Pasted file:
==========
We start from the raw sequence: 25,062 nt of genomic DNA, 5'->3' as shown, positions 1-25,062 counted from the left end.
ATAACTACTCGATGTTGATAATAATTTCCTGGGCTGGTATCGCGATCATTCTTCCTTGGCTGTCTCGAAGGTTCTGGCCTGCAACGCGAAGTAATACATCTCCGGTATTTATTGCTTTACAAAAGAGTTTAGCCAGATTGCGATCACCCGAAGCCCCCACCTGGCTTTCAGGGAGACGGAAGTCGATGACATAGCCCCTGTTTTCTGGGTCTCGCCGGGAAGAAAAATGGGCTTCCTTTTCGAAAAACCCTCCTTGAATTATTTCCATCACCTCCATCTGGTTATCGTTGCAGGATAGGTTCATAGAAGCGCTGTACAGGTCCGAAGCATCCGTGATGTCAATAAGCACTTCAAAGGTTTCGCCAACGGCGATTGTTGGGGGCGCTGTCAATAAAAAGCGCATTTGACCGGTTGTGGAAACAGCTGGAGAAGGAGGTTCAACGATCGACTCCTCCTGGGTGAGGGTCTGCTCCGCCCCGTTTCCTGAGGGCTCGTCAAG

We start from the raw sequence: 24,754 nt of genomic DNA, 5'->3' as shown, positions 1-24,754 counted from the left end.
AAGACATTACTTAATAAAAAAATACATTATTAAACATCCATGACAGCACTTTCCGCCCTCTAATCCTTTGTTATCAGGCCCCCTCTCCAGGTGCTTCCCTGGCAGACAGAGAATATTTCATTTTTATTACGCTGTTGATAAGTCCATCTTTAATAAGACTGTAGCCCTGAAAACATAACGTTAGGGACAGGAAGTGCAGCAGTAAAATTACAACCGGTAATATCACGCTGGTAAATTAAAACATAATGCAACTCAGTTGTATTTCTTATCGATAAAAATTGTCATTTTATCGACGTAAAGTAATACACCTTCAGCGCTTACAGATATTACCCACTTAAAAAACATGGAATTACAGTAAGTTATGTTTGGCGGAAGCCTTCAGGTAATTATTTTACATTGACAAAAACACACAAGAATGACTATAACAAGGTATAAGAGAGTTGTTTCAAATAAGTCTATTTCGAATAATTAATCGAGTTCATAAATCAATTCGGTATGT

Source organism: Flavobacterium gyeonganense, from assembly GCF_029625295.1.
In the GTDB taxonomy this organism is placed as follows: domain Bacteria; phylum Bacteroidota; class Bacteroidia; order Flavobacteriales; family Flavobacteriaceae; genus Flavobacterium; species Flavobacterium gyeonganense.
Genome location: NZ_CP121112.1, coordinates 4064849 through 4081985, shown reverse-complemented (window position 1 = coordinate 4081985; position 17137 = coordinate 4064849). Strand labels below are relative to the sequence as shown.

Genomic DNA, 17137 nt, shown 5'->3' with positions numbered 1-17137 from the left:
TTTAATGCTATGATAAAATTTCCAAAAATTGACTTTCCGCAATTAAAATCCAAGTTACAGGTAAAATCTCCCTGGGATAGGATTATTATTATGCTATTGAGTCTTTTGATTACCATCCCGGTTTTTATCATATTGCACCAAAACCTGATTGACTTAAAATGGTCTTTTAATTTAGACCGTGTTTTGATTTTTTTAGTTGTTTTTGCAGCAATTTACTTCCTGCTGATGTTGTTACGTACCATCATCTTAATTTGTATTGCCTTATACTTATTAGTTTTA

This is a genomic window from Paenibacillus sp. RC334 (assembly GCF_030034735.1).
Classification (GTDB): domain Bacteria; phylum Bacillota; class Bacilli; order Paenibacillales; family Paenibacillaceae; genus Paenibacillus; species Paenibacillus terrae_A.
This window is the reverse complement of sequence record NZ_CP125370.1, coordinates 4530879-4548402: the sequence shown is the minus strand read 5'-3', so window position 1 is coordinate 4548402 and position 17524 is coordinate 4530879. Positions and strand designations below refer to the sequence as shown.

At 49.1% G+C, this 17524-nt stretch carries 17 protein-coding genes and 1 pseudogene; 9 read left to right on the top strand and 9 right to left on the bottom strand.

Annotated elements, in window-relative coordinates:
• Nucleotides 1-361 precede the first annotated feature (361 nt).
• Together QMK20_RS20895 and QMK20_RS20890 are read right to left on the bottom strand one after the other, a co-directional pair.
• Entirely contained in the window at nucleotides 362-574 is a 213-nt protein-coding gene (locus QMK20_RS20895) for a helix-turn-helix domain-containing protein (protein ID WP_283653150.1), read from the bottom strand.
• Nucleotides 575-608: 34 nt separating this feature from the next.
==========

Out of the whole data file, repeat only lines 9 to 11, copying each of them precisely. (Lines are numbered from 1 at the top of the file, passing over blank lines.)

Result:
TTTAATGCTATGATAAAATTTCCAAAAATTGACTTTCCGCAATTAAAATCCAAGTTACAGGTAAAATCTCCCTGGGATAGGATTATTATTATGCTATTGAGTCTTTTGATTACCATCCCGGTTTTTATCATATTGCACCAAAACCTGATTGACTTAAAATGGTCTTTTAATTTAGACCGTGTTTTGATTTTTTTAGTTGTTTTTGCAGCAATTTACTTCCTGCTGATGTTGTTACGTACCATCATCTTAATTTGTATTGCCTTATACTTATTAGTTTTA

This is a genomic window from Paenibacillus sp. RC334 (assembly GCF_030034735.1).
Classification (GTDB): domain Bacteria; phylum Bacillota; class Bacilli; order Paenibacillales; family Paenibacillaceae; genus Paenibacillus; species Paenibacillus terrae_A.